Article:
O'Leary group aims to raise $500K in 5 months for community care home

·2 min read

A co-op group on P.E.I. has set an aggressive goal: raise $500,000 in just five months.

"Very ambitious. Yes," said Sally Lockhart, chair of the Community Seniors Co-Operative.

The group wants to build a new non-profit community care home in O'Leary, something Lockhart said is desperately needed.

"This is like our piece of the pie," she said. "So our down payment."

'Stay near family'

All in all, Lockhart estimated the entire project will cost between $6 million and $8 million. The town has chipped in $275,000 for the project. The rest, Lockhard said, should come from the Canada Mortgage and Housing Corporation.

"The more we can raise, the less we have to borrow, the more sustainable we'll be. The more affordable we'll be."

Travis Kingdon/CBC News
Travis Kingdon/CBC News

According to Lockhart, the group had done a survey in the community to see how many people would stay in the area if they didn't get the housing they needed. Of the 110 responses, more than half said they would move away without proper housing.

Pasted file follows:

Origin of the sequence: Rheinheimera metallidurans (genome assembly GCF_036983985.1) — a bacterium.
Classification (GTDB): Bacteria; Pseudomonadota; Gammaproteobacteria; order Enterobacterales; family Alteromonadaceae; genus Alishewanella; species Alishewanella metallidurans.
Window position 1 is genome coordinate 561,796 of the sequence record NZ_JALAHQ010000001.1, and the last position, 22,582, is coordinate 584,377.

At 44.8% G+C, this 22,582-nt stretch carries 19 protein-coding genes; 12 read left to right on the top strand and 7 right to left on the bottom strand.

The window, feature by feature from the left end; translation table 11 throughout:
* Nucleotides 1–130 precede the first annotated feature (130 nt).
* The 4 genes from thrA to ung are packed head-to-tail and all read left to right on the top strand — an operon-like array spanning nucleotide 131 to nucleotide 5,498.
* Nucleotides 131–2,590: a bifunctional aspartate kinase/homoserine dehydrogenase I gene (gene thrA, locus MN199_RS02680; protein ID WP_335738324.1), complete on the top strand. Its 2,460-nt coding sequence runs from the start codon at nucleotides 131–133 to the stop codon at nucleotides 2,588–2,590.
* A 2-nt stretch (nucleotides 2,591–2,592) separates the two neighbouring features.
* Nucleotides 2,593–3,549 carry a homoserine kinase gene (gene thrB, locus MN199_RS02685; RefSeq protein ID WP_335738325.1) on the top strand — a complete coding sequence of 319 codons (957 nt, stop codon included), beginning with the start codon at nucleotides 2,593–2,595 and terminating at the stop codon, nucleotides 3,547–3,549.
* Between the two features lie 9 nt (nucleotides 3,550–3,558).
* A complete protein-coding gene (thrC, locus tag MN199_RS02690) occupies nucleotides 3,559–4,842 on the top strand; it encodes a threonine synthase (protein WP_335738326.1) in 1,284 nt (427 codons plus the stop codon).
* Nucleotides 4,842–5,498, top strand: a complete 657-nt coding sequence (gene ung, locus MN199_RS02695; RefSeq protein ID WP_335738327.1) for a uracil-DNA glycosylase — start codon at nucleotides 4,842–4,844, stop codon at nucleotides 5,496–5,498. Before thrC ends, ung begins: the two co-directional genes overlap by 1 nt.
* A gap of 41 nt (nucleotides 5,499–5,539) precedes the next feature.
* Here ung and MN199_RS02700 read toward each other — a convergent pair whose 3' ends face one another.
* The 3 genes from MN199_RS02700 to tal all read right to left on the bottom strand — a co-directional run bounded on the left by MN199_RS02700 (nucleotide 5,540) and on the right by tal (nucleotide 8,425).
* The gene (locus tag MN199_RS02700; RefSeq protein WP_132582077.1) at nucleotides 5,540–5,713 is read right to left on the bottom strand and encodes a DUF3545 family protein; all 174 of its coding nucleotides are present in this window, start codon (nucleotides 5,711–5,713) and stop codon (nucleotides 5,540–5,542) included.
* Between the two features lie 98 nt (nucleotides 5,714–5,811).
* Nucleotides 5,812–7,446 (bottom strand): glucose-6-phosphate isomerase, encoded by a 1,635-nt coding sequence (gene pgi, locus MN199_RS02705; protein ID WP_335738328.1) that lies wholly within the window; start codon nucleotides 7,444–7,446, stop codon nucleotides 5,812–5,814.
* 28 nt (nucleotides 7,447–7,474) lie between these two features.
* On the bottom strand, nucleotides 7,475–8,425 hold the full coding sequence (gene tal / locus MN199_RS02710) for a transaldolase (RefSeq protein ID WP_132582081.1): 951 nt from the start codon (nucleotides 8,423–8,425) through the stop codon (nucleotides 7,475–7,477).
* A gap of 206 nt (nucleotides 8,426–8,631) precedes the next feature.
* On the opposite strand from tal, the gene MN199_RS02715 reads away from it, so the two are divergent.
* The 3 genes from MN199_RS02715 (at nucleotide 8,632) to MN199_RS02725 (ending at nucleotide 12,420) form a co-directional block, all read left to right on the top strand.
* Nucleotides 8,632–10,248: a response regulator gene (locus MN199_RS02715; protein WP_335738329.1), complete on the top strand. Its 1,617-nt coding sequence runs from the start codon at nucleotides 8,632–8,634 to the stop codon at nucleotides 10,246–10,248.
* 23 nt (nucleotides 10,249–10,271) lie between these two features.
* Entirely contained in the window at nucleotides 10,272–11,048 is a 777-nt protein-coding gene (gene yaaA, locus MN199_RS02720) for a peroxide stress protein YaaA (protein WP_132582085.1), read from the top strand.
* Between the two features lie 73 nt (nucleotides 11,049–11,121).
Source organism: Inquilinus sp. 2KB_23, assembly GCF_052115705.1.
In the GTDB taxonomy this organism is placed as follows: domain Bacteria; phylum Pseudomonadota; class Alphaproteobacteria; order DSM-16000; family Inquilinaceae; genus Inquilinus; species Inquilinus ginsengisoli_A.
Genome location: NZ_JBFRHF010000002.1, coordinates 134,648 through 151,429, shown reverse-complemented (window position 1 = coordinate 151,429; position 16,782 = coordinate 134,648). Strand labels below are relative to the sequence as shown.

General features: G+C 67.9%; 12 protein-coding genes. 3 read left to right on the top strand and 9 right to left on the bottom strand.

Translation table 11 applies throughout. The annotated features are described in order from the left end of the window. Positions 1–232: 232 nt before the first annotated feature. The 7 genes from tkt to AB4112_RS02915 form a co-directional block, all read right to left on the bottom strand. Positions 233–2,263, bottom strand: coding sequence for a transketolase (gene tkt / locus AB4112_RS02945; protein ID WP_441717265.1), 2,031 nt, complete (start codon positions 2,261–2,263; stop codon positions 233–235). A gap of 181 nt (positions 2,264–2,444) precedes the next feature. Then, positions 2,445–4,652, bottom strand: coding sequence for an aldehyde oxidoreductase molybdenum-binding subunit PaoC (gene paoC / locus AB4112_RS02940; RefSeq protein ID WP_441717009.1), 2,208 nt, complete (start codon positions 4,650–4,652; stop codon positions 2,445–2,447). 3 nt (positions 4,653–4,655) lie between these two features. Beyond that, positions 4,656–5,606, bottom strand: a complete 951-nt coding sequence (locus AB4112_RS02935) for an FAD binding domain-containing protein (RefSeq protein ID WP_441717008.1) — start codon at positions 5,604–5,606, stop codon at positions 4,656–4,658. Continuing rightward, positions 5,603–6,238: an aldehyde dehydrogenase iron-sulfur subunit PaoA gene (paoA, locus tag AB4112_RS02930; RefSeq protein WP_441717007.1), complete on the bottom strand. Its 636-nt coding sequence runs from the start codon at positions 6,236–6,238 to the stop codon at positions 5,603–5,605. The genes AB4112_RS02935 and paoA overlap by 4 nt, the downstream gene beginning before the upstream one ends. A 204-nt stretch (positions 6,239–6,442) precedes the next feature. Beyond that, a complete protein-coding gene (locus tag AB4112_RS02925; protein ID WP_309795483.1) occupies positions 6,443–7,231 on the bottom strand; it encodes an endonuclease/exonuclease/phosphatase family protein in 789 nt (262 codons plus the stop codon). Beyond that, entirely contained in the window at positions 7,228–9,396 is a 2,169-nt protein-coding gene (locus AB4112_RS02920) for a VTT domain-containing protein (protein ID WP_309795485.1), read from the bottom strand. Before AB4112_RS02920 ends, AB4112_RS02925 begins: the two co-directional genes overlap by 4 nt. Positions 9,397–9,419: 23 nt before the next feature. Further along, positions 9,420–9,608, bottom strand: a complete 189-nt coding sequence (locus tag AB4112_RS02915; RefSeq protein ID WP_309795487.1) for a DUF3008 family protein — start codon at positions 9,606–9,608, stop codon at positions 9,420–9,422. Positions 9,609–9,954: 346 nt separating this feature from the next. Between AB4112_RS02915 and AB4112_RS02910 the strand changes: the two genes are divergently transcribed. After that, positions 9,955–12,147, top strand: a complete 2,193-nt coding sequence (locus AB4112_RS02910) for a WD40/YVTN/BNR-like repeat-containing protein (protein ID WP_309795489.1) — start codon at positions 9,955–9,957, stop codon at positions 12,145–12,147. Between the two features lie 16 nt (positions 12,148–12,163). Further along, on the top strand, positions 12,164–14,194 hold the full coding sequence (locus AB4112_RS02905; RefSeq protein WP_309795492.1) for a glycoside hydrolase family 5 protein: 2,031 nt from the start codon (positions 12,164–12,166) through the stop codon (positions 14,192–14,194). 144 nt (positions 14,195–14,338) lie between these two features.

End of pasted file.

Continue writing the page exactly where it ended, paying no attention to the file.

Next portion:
"We want to retain our seniors," she said.

"People want to age in place. They want to stay near family and friends."

Support from town

The plan is for the facility to be net-zero (produce as much energy as it uses), stand three stories and include 50 rooms. It would also focus on ensuring rooms are affordable.

"The town is 100 per cent supportive of this project," said Eric Gavin, the mayor of O'Leary.

It's agonizing for families not to be able to give that support in their own community. — Sally Lockhart, Community Seniors Co-Operative

Gavin said the care home will not only keep seniors in the community but will keep their money in the community too.

And, it will provide jobs.

"Small communities like this here, like … Alberton and Tignish and ourselves, need jobs," he said.

"Everything helps, right?"

'It's going to happen'

It's been over five years now since the idea first surfaced but Gavin said he's confident the project will come to fruition.

Travis Kingdon/CBC News
Travis Kingdon/CBC News

"I obviously think it's going to happen. You know, it's been a while but it's going to happen," he said.

"Let's get 'er going."

As for Lockhart, she said having a community care home is not only crucial for seniors who are faced with leaving the community they call home, but also an important factor for the families who have to watch their loved ones leave.

"Many of us have family members that are away," said Lockhart. "It's agonizing for families not to be able to give that support in their own community.

"So that's the importance of this."

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